“This bill would dramatically raise energy and fuel prices in New Hampshire, and have a significant negative impact on our state economy,” Rep. Dick Hinch stated. “This bill requires any vendor of carbon based fuels to pay a high fee that will get passed on to consumers. In the midst of snowy weather and ice-cold temperatures, can these Democrat legislators seriously be asking New Hampshire to pay hundreds of millions of dollars more per year to heat their homes, drive their cars, and run their businesses? Can they really be asking to raise the cost of every good or service in New Hampshire that relies on carbon based fuels? Even if seventy-five percent of the revenue is rebated, this is a high risk scheme that will crash our economy, and hit the wallets of every single resident.”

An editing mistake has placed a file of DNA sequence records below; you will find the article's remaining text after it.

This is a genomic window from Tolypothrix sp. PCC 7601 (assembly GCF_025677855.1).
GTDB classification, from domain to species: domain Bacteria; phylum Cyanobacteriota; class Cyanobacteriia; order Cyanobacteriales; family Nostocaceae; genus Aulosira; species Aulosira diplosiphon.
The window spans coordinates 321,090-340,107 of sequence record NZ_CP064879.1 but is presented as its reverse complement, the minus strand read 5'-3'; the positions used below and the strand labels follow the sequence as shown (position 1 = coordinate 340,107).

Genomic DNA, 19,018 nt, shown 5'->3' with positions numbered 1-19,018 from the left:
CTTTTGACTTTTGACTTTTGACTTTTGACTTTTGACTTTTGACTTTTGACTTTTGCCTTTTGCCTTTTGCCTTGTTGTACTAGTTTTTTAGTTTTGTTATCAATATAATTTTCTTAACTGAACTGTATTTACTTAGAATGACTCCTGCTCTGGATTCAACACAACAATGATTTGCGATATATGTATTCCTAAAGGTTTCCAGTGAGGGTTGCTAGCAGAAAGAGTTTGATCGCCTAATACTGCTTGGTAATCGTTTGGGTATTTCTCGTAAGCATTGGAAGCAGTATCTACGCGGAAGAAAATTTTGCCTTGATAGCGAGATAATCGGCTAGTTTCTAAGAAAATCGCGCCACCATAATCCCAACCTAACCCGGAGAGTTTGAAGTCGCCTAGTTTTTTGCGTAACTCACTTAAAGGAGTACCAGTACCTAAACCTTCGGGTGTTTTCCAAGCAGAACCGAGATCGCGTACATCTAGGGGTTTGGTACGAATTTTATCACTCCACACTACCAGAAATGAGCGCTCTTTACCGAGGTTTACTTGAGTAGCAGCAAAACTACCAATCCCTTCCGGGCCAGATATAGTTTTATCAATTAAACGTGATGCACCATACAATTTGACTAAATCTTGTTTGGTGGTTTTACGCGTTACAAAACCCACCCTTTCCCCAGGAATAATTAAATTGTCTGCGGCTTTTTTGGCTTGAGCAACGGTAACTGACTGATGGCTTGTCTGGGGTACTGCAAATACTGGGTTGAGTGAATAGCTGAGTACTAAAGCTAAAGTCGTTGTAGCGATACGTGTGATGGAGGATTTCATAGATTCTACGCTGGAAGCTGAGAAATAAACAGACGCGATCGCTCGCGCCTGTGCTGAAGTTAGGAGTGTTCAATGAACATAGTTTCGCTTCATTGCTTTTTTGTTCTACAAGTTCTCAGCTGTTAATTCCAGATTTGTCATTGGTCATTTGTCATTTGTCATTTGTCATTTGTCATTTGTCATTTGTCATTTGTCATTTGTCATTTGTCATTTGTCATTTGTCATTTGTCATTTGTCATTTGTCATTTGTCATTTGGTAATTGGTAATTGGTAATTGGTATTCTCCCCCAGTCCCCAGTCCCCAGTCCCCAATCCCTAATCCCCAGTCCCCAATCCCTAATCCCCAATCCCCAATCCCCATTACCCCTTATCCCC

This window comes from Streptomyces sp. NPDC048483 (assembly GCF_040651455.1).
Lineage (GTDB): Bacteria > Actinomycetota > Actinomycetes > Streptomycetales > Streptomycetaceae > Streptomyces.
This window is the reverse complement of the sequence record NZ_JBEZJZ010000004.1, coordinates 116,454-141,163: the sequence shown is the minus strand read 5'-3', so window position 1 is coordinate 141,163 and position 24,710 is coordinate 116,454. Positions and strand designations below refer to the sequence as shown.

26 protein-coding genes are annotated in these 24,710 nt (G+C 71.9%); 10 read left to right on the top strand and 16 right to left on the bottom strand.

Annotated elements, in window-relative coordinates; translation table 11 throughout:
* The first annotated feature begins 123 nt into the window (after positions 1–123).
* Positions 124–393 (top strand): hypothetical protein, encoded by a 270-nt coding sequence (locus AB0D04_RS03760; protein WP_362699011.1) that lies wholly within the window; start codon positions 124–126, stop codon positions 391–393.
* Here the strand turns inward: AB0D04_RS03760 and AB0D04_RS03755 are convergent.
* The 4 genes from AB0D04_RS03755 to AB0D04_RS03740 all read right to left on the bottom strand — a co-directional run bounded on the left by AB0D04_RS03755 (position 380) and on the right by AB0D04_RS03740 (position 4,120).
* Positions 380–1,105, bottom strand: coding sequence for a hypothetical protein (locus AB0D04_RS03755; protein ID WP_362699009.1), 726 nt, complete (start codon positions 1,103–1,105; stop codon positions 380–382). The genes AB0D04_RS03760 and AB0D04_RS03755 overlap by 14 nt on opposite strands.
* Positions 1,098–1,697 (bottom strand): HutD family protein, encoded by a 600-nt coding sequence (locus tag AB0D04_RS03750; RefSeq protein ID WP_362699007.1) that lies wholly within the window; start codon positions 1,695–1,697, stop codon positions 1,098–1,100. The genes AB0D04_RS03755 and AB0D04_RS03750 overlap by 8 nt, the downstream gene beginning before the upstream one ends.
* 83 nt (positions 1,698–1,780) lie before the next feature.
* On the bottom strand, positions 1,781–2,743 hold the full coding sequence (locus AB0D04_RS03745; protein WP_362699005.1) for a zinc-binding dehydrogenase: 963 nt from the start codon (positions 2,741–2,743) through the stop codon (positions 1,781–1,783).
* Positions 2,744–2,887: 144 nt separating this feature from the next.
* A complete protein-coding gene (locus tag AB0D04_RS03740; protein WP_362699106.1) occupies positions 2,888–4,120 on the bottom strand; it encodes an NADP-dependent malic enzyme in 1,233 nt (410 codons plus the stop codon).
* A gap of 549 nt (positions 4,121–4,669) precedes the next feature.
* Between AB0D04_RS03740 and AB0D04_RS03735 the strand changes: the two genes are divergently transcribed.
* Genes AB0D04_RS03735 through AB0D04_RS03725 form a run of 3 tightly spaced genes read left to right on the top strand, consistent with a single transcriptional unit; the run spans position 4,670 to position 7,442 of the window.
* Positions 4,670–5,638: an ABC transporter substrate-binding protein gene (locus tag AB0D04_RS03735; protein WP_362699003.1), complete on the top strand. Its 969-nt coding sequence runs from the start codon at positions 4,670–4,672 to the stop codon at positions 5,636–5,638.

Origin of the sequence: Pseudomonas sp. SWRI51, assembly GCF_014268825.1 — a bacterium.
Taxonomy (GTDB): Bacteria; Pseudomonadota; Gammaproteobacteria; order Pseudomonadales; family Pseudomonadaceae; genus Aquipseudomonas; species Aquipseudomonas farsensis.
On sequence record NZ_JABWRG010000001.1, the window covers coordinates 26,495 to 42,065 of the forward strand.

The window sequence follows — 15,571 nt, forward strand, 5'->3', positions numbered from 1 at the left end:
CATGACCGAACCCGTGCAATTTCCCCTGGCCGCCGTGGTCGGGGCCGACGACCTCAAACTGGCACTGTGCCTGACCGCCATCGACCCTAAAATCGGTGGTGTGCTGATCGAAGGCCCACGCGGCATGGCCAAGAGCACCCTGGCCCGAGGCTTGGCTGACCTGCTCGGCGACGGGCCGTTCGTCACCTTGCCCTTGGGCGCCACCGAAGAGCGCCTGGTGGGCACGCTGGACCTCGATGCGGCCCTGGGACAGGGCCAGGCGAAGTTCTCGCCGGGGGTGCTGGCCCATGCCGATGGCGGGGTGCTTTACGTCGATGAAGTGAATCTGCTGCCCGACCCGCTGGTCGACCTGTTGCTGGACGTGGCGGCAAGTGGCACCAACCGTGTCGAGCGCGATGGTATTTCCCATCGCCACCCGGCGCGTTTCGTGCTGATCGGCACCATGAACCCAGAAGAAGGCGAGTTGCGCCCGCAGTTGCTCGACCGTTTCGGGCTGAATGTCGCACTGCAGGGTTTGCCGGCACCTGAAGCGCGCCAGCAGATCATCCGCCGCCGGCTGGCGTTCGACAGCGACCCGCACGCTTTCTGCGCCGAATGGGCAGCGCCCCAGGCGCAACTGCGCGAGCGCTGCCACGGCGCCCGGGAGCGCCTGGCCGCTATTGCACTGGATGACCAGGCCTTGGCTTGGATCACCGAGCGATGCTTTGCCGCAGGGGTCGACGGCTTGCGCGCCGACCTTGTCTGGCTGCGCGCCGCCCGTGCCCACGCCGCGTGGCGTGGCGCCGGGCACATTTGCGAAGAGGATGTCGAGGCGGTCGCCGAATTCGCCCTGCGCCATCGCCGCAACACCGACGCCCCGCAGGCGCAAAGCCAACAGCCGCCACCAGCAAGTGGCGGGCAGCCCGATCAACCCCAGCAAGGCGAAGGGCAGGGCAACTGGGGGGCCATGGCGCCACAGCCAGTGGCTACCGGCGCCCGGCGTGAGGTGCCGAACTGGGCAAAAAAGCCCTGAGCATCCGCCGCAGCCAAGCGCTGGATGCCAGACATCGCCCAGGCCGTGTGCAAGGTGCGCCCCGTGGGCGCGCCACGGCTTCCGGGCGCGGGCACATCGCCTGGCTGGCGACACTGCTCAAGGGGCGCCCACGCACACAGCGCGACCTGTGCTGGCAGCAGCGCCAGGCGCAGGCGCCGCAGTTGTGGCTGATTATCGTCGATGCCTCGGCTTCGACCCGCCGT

Bill text available here: http://gencourt.state.nh.us/bill_status/billText.aspx?sy=2019&id=815&txtFormat=pdf&v=current
If the plan were enacted, the Department of Environmental Services estimates revenue as follows:
Calendar Year Tons of CO2 Equiv. Fee Revenue
2020 15,000,000 $20.00 $300,000,000
2021 15,000,000 $30.75 $461,250,000
2022 15,000,000 $41.77 $626,550,000 2023 15,000,000 $53.05 $795,900,000
Concord, NH- House Republican Leader Dick Hinch (R-Merrimack) released the following statement today in response to the NH Supreme Court’s Ruling on SB3. The Supreme Court denied the NH Democratic Party and the League of Women Voters, et al. access to the voter database in their latest ruling.